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RAINER BRUNNER A Shiite clerics criticism of Shiism: Ms al-Msw

Originalbeitrag erschienen in: Rainer Brunner (Hrsg.): The twelver Shia in modern times : religious culture & political history. Leiden [u.a.]: Brill, 2001, S. [178] - 187

A SHIITE CLERIC'S CRITICISM OF SHIISM: MOSA AL-MUSAWI RAINER BRUNNER

The intellectual history of Twelver Shiism in the 20th century has witnessed quite a few attempts by religious scholars and lay intellectuals at religious reform, which nearly inevitably meant criticism of existing practices. The reformers have concentrated on various aspects of Shiite popular religion with a high symbolic value which determine the outward appearance of Shiism and its relation to main.stream Sunni Islam. Not least because of that strong symbolism they have deemed these practices to be against the true spirit of Shiism, even against the spirit of Islam itself. Mubsin al-Amrn, for example, found himself in the centre of a famous controversy about the flagellation rituals on cashiirc7' day after having written a booklet in which he condemned the bloody self-mutilation as a bida that had to be abolished.' Muhammad b. Muhammad Mandr al-Khlisf equally attracted criticism of his Shiite fellow culamd , when he demanded that Friday prayer should be more carefully observed within the realm of Shiism and that the notorious third shahc7da should be avoided.' Muhammad Jawdd Mughniyya, finally, fought repeatedly against what he considered to be a sign of backwardness and exaggerated veneration of Ali and the Imams. 3 All these endeavors nevertheless focussed on narrowly defined single aspects of Shiism without questioning the theological, doctrinal or historical identity and distinctness of Shiism itself. In comparison with these partial reforms, the book al Shra wa lta,5412 that will be discussed in this paper must be called radical in every respect. Its author Mas al-Masawi" does not confine himself to the usual aspects of popular religion, but addresses the very fun) .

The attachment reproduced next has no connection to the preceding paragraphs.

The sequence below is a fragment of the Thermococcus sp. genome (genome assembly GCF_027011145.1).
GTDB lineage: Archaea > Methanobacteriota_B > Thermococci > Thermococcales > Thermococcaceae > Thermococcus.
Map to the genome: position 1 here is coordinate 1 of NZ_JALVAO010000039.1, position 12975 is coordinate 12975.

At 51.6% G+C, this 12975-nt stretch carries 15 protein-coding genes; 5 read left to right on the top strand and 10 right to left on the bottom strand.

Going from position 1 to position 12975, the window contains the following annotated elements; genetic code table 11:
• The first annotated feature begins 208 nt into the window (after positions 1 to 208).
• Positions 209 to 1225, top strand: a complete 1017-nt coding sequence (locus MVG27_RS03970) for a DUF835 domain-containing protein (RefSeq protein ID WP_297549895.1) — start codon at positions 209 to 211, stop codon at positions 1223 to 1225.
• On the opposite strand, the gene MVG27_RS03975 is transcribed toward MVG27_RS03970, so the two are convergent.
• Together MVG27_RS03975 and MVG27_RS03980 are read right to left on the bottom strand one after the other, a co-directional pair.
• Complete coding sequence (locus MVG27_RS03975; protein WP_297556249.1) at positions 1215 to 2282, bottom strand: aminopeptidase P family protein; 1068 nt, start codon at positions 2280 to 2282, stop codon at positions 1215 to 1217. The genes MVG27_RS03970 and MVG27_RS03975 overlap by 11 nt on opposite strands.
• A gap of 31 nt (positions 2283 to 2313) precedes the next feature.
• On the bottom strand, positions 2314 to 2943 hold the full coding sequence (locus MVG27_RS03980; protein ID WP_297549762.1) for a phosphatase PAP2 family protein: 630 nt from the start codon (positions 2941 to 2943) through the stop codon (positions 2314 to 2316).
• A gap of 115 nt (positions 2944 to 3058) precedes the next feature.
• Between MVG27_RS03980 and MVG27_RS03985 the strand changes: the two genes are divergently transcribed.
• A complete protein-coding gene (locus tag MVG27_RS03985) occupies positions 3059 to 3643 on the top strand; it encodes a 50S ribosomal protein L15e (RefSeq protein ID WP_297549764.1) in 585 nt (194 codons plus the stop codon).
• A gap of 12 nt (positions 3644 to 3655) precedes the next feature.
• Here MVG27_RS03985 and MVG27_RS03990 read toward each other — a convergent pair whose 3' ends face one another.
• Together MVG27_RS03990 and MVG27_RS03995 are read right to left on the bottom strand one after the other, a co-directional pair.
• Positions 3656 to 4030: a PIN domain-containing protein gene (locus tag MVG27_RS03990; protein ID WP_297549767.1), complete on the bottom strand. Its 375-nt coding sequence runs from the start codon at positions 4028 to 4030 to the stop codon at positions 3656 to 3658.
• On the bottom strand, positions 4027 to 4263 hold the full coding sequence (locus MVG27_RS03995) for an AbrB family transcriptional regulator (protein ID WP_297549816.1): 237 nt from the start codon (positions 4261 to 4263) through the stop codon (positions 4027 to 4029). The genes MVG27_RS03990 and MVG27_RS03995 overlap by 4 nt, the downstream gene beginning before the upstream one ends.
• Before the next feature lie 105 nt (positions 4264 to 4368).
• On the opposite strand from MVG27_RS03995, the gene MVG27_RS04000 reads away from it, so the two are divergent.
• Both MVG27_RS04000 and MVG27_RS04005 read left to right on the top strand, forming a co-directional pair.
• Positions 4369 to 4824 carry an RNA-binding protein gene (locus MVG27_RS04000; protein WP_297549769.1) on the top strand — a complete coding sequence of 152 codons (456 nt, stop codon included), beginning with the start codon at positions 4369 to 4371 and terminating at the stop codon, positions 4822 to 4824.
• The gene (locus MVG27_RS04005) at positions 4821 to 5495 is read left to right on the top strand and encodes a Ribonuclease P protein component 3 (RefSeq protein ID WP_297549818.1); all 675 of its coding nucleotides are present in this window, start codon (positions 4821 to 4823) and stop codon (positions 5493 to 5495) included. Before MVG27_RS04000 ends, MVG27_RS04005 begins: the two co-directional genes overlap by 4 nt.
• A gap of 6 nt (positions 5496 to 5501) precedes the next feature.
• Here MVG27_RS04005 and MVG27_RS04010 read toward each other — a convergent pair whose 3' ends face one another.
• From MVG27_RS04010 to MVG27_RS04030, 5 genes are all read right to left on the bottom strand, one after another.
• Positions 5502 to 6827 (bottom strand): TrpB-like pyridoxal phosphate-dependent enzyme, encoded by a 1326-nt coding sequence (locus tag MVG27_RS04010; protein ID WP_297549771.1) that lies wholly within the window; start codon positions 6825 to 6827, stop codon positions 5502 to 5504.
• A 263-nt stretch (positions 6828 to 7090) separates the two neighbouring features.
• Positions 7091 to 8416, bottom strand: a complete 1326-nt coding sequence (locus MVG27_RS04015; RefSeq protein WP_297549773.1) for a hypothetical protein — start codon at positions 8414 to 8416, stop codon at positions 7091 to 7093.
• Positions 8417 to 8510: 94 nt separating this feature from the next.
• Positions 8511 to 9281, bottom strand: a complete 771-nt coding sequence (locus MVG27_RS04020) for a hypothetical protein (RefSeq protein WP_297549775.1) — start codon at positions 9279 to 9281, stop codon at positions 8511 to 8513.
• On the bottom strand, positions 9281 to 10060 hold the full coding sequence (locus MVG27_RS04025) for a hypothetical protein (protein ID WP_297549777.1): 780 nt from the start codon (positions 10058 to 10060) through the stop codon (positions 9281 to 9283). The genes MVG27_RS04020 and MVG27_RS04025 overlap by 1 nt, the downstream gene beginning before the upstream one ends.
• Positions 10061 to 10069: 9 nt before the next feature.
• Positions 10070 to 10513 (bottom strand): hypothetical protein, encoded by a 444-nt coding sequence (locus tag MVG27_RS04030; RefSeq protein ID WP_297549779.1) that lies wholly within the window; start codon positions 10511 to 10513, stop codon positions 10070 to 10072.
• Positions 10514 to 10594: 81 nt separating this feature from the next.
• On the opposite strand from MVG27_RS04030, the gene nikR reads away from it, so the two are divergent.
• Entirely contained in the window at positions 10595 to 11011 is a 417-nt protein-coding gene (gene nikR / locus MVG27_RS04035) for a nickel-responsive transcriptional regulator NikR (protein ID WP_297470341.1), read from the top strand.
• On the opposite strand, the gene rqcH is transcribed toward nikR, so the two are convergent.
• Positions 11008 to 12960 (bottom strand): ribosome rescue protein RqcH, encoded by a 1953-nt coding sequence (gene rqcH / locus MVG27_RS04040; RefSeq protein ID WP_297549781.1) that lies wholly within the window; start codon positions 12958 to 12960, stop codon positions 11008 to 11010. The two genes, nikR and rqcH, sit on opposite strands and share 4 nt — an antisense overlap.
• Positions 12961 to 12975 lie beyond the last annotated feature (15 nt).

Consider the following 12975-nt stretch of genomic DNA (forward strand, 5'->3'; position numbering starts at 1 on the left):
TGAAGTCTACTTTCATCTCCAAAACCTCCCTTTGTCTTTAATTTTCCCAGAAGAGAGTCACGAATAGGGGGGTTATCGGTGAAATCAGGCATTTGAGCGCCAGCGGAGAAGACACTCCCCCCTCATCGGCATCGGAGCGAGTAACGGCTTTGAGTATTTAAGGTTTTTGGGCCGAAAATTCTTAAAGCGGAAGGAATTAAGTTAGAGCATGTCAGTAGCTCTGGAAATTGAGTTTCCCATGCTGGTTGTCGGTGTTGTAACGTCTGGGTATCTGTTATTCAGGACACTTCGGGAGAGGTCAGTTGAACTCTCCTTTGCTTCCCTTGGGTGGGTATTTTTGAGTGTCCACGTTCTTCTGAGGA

1 Ende, "The Flagellations of Mubarram", passim; Julian Siddons has just finished his Ph.D. dissertation on Milsa al-Masawi, I am most grateful to him for having made his typescript available to me in advance. 2 Ende, "Erfolg und Scheitern", passim. ' Mughniyya, al-Shra wa-l-tashayyuc, pp. 13ff.

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damentals of Shiismthe imamate, the belief in the mandr, etc. , and launches scathing attacks on the religious leadership, i.e. the cularnee and fugaha in all chapters. But before going into the details of his argumentation, some words about the life of the author seem appropriate. It should be borne in mind, however, that there does not exist an independent biography of al-Miisawi. Instead, one has to rely on the informations that he himself provides on the covers of his books and that are therefore at best one-sided, revealing only those parts of his life that he wishes to be displayed in public. Information furnished by his opponents cannot be taken at face value either, because these authors, whose personal hatred of al-Mtisawr can hardly be overlooked, try to portray him as a villain who made a fortune by counterfeiting money and who collaborated with the Shah's secret service SAVAK. 5 Miasa al-Miisawr was born in Najaf in 1930. His grandfather was the famous Ayatollah Aba 1-1-Jasan al-Isfahani (d. 1946) who, towards the end of his life, was acknowledged by most Shiites as the sole mod al taqiid.' The elevated status and prominence of his grandfather is a very important source of legitimation for our author. Starting in the very first paragraph of his book, he refers to him repeatedly as one of the few exceptions among an otherwise tyrannical and selfish religious leadership.' Masa's father, tlasan al-Wahani", died in the year of his son's birth, being the victim of an assassination attempt by a lunatic whom al-Masawr suspects to have been an agent of the colonialist powers.' Miisa" al-Mihawl studied in Najaf and claims to have received an ijiihad diploma out of the hands of the famous scholar Mul-jammad al-klusayn Al Kashif al-Ghita' in 1951/52 at the unusual young age of 21 or 22. After pursuing his studies at Tehran University and receiving a doctorate in jurisprudence in 1955, he proceeded to the
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See the back covers of his books al,Shra at-Thazera al-hfi'isa and alAtludfahidem; the data given there differ in some details from each other. See the introduction by Salim al-klasani in QazwinT, Aida al-duktfir Mirs alAli:amyl, pp. 13-23. " EIr I/302f. (H. Algar); Momen, Introduction, pp. 261f., 315; Luizard, Formation, index, s.v., Sharif Razi, Ganjinege deineshmandnn, vol. 1, pp. 216f1.; Tabaqat earn al-shra, vol. I. 1, pp. 41E; al-Amin, A"yein al-shra, vol. 2, pp. 331fIl; Ja`far alHelkadha caraftuhum, vol. 1, Baghdad 1963, pp. 97-120. al-Shra p. 5. Ibid.; al-Khalilr, Mikado caraftuhum, p. 111, by contrast only speaks of one of
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the students, whose madness was proven afterwards".